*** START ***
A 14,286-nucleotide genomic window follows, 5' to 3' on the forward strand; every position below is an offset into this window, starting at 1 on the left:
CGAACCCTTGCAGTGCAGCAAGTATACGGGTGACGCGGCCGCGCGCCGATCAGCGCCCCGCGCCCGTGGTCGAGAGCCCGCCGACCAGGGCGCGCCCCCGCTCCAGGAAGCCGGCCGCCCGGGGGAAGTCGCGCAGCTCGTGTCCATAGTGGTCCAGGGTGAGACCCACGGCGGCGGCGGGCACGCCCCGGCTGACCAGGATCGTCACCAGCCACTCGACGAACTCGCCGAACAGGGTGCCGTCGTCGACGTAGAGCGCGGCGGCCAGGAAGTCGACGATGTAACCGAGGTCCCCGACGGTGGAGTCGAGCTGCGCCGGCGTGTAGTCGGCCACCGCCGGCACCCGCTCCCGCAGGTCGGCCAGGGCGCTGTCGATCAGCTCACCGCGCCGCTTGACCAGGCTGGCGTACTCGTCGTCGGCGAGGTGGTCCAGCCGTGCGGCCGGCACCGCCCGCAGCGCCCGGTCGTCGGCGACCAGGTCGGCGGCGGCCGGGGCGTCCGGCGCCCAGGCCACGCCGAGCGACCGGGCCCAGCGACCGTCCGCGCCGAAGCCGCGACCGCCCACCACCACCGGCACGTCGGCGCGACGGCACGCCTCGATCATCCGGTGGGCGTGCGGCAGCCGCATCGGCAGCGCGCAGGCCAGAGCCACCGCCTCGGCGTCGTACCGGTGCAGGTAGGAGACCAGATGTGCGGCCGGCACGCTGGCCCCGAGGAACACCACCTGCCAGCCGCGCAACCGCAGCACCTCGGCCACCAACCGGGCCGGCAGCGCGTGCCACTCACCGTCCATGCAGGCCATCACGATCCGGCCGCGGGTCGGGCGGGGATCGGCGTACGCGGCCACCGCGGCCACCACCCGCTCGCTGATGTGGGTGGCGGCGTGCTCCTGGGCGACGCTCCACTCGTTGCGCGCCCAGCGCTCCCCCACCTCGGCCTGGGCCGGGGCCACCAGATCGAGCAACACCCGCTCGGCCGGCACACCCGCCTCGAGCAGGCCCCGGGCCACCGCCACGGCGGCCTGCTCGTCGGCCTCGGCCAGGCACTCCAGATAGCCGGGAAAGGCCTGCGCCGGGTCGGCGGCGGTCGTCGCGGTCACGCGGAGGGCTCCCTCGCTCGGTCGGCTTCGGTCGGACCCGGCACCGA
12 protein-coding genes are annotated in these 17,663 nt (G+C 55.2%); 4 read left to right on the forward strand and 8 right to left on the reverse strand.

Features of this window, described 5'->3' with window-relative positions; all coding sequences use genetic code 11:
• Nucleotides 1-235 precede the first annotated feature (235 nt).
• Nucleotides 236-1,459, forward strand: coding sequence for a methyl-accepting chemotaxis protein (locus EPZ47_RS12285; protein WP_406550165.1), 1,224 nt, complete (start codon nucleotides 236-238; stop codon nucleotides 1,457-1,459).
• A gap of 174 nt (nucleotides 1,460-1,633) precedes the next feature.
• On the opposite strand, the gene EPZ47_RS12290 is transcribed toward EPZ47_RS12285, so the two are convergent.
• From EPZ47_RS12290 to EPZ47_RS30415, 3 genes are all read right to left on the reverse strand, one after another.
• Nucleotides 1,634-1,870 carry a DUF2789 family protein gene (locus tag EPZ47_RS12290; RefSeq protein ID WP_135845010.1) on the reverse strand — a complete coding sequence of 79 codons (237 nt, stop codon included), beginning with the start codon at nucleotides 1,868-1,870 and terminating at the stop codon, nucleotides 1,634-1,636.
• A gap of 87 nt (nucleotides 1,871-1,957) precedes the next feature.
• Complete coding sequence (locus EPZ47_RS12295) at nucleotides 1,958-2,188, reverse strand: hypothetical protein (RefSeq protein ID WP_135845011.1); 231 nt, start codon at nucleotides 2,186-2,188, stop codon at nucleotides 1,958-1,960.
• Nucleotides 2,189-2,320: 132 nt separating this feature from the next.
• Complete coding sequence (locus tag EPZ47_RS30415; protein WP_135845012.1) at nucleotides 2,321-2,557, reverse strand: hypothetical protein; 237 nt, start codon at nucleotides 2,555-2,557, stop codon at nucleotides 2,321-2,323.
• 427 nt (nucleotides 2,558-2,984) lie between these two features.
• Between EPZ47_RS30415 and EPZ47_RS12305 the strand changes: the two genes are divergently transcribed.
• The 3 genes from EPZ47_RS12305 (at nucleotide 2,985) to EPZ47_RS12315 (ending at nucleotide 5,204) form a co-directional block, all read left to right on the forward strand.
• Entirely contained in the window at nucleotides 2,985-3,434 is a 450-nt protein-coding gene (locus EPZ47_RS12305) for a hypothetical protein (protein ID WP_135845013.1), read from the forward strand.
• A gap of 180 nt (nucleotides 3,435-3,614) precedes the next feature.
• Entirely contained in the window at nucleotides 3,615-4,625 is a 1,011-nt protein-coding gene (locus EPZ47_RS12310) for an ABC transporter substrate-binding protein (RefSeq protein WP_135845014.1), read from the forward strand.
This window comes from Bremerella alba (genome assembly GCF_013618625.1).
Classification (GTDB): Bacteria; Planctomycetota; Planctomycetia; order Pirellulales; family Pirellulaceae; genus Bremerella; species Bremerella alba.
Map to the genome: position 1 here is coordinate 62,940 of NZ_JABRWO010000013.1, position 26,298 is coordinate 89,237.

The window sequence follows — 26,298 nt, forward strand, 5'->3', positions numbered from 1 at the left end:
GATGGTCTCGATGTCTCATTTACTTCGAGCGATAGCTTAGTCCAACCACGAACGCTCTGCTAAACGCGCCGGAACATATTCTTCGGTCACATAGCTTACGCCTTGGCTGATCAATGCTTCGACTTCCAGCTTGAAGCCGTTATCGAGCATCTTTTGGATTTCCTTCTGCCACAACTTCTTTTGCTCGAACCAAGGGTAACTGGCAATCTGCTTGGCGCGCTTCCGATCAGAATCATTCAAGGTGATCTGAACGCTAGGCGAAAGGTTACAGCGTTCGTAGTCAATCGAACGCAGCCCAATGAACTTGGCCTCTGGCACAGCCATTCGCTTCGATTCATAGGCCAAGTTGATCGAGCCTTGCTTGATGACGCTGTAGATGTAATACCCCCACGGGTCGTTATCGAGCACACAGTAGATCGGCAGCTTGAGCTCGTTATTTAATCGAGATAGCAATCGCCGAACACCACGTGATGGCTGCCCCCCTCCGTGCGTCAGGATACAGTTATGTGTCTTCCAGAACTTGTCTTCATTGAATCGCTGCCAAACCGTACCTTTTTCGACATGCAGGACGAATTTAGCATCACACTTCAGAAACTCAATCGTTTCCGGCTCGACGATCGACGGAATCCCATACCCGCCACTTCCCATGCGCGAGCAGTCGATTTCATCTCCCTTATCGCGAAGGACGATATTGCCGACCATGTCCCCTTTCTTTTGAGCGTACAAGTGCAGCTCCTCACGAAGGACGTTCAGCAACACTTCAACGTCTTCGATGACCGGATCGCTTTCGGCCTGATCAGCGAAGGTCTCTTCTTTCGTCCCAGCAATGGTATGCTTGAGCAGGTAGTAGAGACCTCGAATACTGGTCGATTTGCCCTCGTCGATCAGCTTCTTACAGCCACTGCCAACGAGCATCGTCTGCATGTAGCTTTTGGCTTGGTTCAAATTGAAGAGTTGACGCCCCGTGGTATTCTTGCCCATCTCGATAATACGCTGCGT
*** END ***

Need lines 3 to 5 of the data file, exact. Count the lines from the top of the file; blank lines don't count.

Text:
12 protein-coding genes are annotated in these 17,663 nt (G+C 55.2%); 4 read left to right on the forward strand and 8 right to left on the reverse strand.

Features of this window, described 5'->3' with window-relative positions; all coding sequences use genetic code 11:
• Nucleotides 1-235 precede the first annotated feature (235 nt).